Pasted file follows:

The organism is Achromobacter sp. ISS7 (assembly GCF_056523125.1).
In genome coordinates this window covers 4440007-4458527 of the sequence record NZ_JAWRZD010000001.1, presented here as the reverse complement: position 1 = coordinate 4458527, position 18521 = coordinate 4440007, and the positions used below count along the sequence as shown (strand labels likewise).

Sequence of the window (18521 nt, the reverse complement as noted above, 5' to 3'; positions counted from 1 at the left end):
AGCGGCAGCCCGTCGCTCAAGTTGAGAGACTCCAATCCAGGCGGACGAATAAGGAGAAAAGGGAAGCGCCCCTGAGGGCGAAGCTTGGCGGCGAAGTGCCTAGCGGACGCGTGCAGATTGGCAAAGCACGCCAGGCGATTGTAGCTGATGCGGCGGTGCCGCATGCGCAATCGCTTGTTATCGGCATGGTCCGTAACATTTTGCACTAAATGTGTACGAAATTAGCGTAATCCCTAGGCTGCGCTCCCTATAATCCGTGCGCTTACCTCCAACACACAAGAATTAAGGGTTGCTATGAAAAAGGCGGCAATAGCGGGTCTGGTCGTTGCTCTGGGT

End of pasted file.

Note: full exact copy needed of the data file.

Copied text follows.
The organism is Achromobacter sp. ISS7 (assembly GCF_056523125.1).
In genome coordinates this window covers 4440007-4458527 of the sequence record NZ_JAWRZD010000001.1, presented here as the reverse complement: position 1 = coordinate 4458527, position 18521 = coordinate 4440007, and the positions used below count along the sequence as shown (strand labels likewise).

Sequence of the window (18521 nt, the reverse complement as noted above, 5' to 3'; positions counted from 1 at the left end):
AGCGGCAGCCCGTCGCTCAAGTTGAGAGACTCCAATCCAGGCGGACGAATAAGGAGAAAAGGGAAGCGCCCCTGAGGGCGAAGCTTGGCGGCGAAGTGCCTAGCGGACGCGTGCAGATTGGCAAAGCACGCCAGGCGATTGTAGCTGATGCGGCGGTGCCGCATGCGCAATCGCTTGTTATCGGCATGGTCCGTAACATTTTGCACTAAATGTGTACGAAATTAGCGTAATCCCTAGGCTGCGCTCCCTATAATCCGTGCGCTTACCTCCAACACACAAGAATTAAGGGTTGCTATGAAAAAGGCGGCAATAGCGGGTCTGGTCGTTGCTCTGGGT